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My suggestion: Talk with a mortgage lender in your area; if that lender does not handle this type of loan, I suspect it will be able to provide you with a referral.
You will have to meet with a financial counselor before the loan can be finalized. This is to make sure that you fully understand and appreciate the terms and conditions (and consequences) of such a mortgage.
DEAR BENNY: I just inherited a house that is in a trust. How do I get the property out of the trust? --Harry
DEAR HARRY: If this is a "revocable living trust," by its terms it should end on the death of the person who created the trust, typically call the "settlor" or the "grantor." The assets of the trust are then administered by a successor trustee.
You have to carefully read the terms and conditions of the trust document. Some trust documents may contain restrictions on removing the property from the trust. If you are the successor trustee, and you are satisfied that there are no such restrictions, then all you really have to do is prepare a new deed conveying the property from you (as successor trustee) to yourself and have the deed recorded among land records where the property is located.
I do recommend, however, that you consult with your legal and financial advisers before taking any action.
DEAR BENNY: In a recent column a reader had obtained an investment property by way of a Starker exchange and after renting for several years moved into the house and now claims the property as his personal residence. Part of the answer you gave to the reader was not factually accurate:
"You have now abandoned the investment. The bad news is that you cannot take advantage of the up-to-$250,000 exclusion of gain (or if you are married and file taxes jointly up to $500,000) for any property that you exchanged.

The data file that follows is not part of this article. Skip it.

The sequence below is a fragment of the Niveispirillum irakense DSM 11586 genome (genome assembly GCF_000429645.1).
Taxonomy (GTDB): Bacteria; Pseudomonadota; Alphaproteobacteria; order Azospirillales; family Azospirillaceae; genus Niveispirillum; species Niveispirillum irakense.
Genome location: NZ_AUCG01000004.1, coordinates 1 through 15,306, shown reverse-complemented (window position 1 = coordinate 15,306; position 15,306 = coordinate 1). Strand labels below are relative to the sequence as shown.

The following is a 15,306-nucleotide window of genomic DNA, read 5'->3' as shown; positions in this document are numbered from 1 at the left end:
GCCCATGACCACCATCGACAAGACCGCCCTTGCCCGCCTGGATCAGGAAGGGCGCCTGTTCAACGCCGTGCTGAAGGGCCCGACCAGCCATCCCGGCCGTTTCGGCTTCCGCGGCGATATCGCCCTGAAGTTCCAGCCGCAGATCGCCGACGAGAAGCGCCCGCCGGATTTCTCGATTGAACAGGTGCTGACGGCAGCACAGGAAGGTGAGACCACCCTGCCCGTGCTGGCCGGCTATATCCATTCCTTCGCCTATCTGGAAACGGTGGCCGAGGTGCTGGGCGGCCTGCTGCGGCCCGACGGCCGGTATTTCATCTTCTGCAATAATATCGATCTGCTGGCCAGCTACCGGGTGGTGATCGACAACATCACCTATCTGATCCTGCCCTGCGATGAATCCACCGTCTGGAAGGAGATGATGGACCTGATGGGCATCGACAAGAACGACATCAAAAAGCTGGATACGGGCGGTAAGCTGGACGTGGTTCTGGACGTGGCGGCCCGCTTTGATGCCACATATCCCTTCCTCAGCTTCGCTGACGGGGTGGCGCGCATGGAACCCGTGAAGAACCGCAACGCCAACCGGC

"So while you may be able to claim the exclusion on your principal home (assuming you owned and used it for two out of the five years before sale), you will have to pay capital gains on the portion of the property that was exchanged."
The Internal Revenue Service will not automatically challenge an investor who converts investment property acquired in an exchange to a primary residence to take advantage of the up-to-$500,000 exclusion of gain. In order to qualify for safe harbor treatment, the investor must maintain the property as an investment for a minimum of 24 months. Once that period has passed, a taxpayer is free to convert the property to a primary residence. If the investor satisfies the five-year use and occupancy requirement, he qualifies for the exclusion.
If the investment property was acquired prior to Jan. 1, 2009, the investor would qualify for 100 percent of the exclusion, according to the Housing Assistance Tax Act of 2008.
I hope that this information is helpful. --Neil.
DEAR NEIL: Many thanks. I appreciate when readers call attention to errors that may occur once in a while.
Benny L. Kass is a practicing attorney in Washington, D.C., and Maryland. No legal relationship is created by this column. Questions for this column can be submitted to firstname.lastname@example.org.
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